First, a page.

Thursday, July 12, 2018

In New York, the Emerging Designers are Keeping the Menswear Scene Alive

New York Fashion Week: Men’s seventh instalment fizzled out last night, did you know? Over the past three days, 48 designers presented across the city. There weren’t any heavy-hitting names this season. In industry terms, it was a non-event. The press and buyer attendance wasn't overwhelming, by any stretch of the imagination. 

The lack of a discernible identity at New York Fashion Week: Men’s has been to its detriment since it began seven seasons ago. Designers like Raf Simons, Palomo Spain, and Matthew Adams Dolan, who added some much-needed vitality to the schedule, have since dropped off the schedule. They have decamped to other cities or the womenswear schedule. However, the dearth of well-known designers will not herald the death of New York Fashion Week: Men’s. 

The upcoming generation of eager, energetic, and endearing designers will act as the lifeblood of the event in seasons to come, while it attempts to find a foothold in the menswear landscape which is firmly rooted in Europe. What the next generation have in common is interest in the millennial customer and their emergence in the luxury market. 

Take for example Willy Chavarria’s stab at the politically-minded streetwear set with his inverted ‘America’ and stars-and-stripes graphics. America is upside down, unrecognisable to the liberal community, who this brand will most likely entice.  

He riffed on American sportswear with football, or soccer, jerseys emblazoned with Cyrillic script and the Pride flag. It was tinctured with the aesthetic of Gosha Rubchinskiy. (Danish sportswear brand Hummel collaborated with Chavarria on tracksuit pants.)

The latter half of the collection felt in line with 1990s street culture, with baggy trousers and oversized mesh shirts, referenced New York’s Bronx neighbourhood and Los Angeles grittier east side. This is the American equivalent to designers’ fetishisation of British working class culture—fashioning a narrative out of disadvantaged communities and commodifying it. The coda felt out of place in the context of the Gosha-influenced opening.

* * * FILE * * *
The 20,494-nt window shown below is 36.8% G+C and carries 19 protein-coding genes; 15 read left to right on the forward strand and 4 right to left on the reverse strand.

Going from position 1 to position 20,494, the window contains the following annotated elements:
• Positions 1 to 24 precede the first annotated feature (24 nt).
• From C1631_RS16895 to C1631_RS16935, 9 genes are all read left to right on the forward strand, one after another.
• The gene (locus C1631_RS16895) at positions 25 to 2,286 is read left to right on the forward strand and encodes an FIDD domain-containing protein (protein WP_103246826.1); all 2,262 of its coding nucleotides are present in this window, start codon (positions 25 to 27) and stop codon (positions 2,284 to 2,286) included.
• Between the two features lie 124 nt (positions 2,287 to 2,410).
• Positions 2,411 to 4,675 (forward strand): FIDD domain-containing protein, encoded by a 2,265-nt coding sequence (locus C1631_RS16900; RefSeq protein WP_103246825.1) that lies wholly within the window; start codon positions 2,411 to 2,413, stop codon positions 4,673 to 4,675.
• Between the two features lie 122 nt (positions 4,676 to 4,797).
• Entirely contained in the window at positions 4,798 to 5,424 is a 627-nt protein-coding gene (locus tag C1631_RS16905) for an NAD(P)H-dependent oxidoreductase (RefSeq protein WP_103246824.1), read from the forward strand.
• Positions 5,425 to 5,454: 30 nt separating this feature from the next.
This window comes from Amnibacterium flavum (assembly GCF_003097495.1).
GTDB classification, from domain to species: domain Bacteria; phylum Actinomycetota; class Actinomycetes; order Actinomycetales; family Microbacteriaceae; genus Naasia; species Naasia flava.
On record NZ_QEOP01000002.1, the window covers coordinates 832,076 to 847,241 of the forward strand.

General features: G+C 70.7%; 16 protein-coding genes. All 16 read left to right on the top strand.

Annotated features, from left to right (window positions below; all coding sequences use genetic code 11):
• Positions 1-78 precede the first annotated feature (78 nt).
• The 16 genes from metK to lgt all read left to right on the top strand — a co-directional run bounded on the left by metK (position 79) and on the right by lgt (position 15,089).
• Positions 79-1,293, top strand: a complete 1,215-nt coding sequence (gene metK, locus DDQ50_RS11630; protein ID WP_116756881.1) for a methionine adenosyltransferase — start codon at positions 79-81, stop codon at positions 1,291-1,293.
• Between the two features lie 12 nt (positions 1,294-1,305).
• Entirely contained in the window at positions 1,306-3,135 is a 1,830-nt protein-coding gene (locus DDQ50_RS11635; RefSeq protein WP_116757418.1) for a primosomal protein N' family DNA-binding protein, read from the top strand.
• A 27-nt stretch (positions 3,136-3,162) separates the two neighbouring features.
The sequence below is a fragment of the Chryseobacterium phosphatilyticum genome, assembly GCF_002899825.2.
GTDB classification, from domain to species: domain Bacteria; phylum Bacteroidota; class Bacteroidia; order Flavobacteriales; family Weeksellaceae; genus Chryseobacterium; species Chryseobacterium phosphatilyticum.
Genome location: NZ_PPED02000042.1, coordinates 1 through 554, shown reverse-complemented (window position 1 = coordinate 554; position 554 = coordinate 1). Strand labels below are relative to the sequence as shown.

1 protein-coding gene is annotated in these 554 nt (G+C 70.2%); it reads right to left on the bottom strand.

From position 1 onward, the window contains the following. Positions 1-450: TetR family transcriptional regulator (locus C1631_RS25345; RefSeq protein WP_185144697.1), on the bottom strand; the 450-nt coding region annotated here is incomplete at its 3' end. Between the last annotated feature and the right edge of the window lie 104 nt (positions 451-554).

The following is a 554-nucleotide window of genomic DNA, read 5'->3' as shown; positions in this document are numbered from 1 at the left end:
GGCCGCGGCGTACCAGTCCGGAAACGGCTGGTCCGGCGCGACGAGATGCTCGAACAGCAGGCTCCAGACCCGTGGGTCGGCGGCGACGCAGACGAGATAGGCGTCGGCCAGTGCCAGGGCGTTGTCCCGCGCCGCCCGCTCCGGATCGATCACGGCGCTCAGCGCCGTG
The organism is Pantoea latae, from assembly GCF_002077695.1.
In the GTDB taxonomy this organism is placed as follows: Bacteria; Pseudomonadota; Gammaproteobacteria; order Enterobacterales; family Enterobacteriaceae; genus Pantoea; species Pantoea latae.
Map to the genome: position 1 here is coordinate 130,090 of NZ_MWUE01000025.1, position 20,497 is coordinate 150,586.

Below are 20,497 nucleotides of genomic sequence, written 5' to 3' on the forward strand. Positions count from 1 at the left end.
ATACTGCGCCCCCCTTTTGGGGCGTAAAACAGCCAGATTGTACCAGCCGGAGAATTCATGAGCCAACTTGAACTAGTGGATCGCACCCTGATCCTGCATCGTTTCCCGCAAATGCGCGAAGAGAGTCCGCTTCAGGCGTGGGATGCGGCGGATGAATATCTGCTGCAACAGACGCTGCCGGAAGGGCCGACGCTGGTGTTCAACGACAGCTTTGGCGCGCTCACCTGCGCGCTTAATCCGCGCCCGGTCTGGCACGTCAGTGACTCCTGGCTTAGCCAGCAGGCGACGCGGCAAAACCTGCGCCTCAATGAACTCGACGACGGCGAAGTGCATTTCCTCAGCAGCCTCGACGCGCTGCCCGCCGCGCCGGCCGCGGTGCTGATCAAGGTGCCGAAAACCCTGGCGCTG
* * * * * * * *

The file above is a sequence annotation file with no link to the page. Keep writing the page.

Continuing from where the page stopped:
Sundae School (courtesy of Sundae School)
Sundae School is a South Korean brand designed by Dae Lim and Nina Kim. First, there was tailoring and dressmaking, followed by the birth of streetwear, and on the third day, God created “smokewear.” Bear with the fashion scripture. The duo is the proponent of smokewear, a millennial-baiting label aiming to connect with “high-minded” individuals—or simply, recreational drug-using individuals. 

Although the premise sounds like a dumb marketing ploy the clothes are worth paying attention to. The duo is quite talented. This season, their third outing, was called ‘Weed Scholar.' It skewered contemporary culture and the intellectuals from the Goryeo and Joseon periods of ancient Korean history. They did this with a witty equivoque—“Smoking Chills” graphics—but more importantly imbuing the clothes with hanbok, an exuberant style of Korean dress. They worked with organza and nubi quilted cotton to weave multicultural garments. The clothes were exceptional, aware of their poetic simplicity and nods to Helmut Lang-inspired streetwear. (Those utility vests aren’t Virgil Abloh’s invention, despite what Instagram might lead you to believe.)